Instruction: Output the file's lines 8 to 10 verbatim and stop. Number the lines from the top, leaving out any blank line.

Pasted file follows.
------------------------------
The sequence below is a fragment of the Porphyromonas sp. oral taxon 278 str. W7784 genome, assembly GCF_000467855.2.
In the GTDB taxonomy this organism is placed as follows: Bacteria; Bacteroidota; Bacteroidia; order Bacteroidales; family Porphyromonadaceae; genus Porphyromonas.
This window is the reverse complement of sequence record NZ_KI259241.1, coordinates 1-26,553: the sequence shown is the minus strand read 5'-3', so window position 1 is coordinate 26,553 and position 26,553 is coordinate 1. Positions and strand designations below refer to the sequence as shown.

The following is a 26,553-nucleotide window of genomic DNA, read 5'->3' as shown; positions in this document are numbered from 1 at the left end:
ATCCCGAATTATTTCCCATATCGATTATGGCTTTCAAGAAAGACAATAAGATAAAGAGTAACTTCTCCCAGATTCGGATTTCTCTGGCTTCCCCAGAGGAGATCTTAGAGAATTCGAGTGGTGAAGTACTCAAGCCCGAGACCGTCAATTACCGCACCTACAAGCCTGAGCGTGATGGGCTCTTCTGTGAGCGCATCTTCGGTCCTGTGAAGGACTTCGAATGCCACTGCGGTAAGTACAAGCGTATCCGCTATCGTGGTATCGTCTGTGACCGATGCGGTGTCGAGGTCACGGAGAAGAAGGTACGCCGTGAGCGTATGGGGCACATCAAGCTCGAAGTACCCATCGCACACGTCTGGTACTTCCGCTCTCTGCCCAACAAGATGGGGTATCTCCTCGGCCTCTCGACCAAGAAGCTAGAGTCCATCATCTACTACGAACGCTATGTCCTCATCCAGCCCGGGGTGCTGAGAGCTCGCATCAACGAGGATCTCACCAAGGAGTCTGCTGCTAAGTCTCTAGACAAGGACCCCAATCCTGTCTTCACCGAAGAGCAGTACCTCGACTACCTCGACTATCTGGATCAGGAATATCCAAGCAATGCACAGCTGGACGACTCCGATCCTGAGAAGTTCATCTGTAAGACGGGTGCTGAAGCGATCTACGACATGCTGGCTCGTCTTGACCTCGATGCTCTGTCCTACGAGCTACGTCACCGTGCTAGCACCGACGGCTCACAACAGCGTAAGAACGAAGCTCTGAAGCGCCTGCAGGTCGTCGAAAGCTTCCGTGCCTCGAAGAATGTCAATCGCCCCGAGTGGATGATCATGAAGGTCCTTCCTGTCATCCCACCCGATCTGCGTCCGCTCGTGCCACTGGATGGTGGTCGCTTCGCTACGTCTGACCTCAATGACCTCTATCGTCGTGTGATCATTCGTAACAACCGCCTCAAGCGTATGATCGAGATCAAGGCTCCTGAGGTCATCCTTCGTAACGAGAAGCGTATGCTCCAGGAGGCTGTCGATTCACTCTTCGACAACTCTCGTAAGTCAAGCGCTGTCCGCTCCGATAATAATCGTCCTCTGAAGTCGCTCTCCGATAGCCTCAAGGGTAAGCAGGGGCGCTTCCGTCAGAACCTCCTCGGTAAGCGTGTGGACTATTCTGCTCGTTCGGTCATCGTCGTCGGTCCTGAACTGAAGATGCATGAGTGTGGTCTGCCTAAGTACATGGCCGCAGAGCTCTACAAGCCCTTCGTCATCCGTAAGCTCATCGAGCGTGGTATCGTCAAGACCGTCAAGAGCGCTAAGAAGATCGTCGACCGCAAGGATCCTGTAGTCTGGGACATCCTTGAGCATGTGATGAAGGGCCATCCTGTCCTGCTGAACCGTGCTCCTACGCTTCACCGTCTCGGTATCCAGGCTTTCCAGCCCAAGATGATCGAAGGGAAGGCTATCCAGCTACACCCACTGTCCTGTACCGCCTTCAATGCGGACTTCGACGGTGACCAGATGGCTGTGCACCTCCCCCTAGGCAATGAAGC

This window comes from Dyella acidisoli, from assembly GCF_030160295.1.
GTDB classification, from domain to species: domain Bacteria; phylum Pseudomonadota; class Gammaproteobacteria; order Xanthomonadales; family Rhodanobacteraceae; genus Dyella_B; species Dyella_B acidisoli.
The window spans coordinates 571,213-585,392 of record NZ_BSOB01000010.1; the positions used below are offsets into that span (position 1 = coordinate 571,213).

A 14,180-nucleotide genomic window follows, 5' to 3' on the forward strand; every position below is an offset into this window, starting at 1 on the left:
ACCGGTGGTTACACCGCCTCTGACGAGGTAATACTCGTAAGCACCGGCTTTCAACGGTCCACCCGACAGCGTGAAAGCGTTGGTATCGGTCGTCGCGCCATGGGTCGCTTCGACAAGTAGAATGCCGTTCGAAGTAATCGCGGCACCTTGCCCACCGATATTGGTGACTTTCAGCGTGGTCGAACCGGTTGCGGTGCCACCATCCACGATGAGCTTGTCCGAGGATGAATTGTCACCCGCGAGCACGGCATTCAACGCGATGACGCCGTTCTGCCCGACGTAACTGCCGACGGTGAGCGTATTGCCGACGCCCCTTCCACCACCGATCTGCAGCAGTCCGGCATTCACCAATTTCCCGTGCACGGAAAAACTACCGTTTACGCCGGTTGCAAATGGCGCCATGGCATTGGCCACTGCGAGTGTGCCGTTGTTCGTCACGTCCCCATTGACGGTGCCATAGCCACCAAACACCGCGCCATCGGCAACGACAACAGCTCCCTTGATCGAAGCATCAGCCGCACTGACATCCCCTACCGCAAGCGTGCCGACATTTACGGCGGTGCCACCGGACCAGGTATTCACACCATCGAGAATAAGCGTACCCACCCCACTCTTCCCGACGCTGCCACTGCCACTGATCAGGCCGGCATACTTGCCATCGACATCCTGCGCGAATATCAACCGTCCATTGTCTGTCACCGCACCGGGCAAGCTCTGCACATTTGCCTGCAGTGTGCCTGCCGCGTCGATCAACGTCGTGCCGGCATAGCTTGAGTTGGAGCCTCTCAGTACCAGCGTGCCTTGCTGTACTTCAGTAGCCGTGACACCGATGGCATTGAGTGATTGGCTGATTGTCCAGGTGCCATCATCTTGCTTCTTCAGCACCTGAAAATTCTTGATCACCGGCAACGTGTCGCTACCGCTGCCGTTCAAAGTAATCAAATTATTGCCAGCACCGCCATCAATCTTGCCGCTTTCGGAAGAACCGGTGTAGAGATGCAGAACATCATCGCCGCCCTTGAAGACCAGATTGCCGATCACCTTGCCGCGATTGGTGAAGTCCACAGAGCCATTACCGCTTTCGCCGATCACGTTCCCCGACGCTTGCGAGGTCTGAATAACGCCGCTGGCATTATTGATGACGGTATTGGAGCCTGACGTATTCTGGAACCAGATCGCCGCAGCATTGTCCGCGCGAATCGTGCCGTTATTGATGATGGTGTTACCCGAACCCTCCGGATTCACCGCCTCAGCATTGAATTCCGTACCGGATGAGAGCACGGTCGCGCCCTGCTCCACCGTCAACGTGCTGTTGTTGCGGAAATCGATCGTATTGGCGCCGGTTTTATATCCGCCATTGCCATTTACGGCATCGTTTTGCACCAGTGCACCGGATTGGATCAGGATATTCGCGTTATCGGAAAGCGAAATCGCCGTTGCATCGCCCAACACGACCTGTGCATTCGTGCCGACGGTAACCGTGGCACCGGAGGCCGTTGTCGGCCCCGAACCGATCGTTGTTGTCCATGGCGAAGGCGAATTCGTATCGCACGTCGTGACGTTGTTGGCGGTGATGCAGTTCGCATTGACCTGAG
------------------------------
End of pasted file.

The window spans coordinates 571,213-585,392 of record NZ_BSOB01000010.1; the positions used below are offsets into that span (position 1 = coordinate 571,213).

A 14,180-nucleotide genomic window follows, 5' to 3' on the forward strand; every position below is an offset into this window, starting at 1 on the left:
ACCGGTGGTTACACCGCCTCTGACGAGGTAATACTCGTAAGCACCGGCTTTCAACGGTCCACCCGACAGCGTGAAAGCGTTGGTATCGGTCGTCGCGCCATGGGTCGCTTCGACAAGTAGAATGCCGTTCGAAGTAATCGCGGCACCTTGCCCACCGATATTGGTGACTTTCAGCGTGGTCGAACCGGTTGCGGTGCCACCATCCACGATGAGCTTGTCCGAGGATGAATTGTCACCCGCGAGCACGGCATTCAACGCGATGACGCCGTTCTGCCCGACGTAACTGCCGACGGTGAGCGTATTGCCGACGCCCCTTCCACCACCGATCTGCAGCAGTCCGGCATTCACCAATTTCCCGTGCACGGAAAAACTACCGTTTACGCCGGTTGCAAATGGCGCCATGGCATTGGCCACTGCGAGTGTGCCGTTGTTCGTCACGTCCCCATTGACGGTGCCATAGCCACCAAACACCGCGCCATCGGCAACGACAACAGCTCCCTTGATCGAAGCATCAGCCGCACTGACATCCCCTACCGCAAGCGTGCCGACATTTACGGCGGTGCCACCGGACCAGGTATTCACACCATCGAGAATAAGCGTACCCACCCCACTCTTCCCGACGCTGCCACTGCCACTGATCAGGCCGGCATACTTGCCATCGACATCCTGCGCGAATATCAACCGTCCATTGTCTGTCACCGCACCGGGCAAGCTCTGCACATTTGCCTGCAGTGTGCCTGCCGCGTCGATCAACGTCGTGCCGGCATAGCTTGAGTTGGAGCCTCTCAGTACCAGCGTGCCTTGCTGTACTTCAGTAGCCGTGACACCGATGGCATTGAGTGATTGGCTGATTGTCCAGGTGCCATCATCTTGCTTCTTCAGCACCTGAAAATTCTTGATCACCGGCAACGTGTCGCTACCGCTGCCGTTCAAAGTAATCAAATTATTGCCAGCACCGCCATCAATCTTGCCGCTTTCGGAAGAACCGGTGTAGAGATGCAGAACATCATCGCCGCCCTTGAAGACCAGATTGCCGATCACCTTGCCGCGATTGGTGAAGTCCACAGAGCCATTACCGCTTTCGCCGATCACGTTCCCCGACGCTTGCGAGGTCTGAATAACGCCGCTGGCATTATTGATGACGGTATTGGAGCCTGACGTATTCTGGAACCAGATCGCCGCAGCATTGTCCGCGCGAATCGTGCCGTTATTGATGATGGTGTTACCCGAACCCTCCGGATTCACCGCCTCAGCATTGAATTCCGTACCGGATGAGAGCACGGTCGCGCCCTGCTCCACCGTCAACGTGCTGTTGTTGCGGAAATCGATCGTATTGGCGCCGGTTTTATATCCGCCATTGCCATTTACGGCATCGTTTTGCACCAGTGCACCGGATTGGATCAGGATATTCGCGTTATCGGAAAGCGAAATCGCCGTTGCATCGCCCAACACGACCTGTGCATTCGTGCCGACGGTAACCGTGGCACCGGAGGCCGTTGTCGGCCCCGAACCGATCGTTGTTGTCCATGGCGAAGGCGAATTCGTATCGCACGTCGTGACGTTGTTGGCGGTGATGCAGTTCGCATTGACCTGAG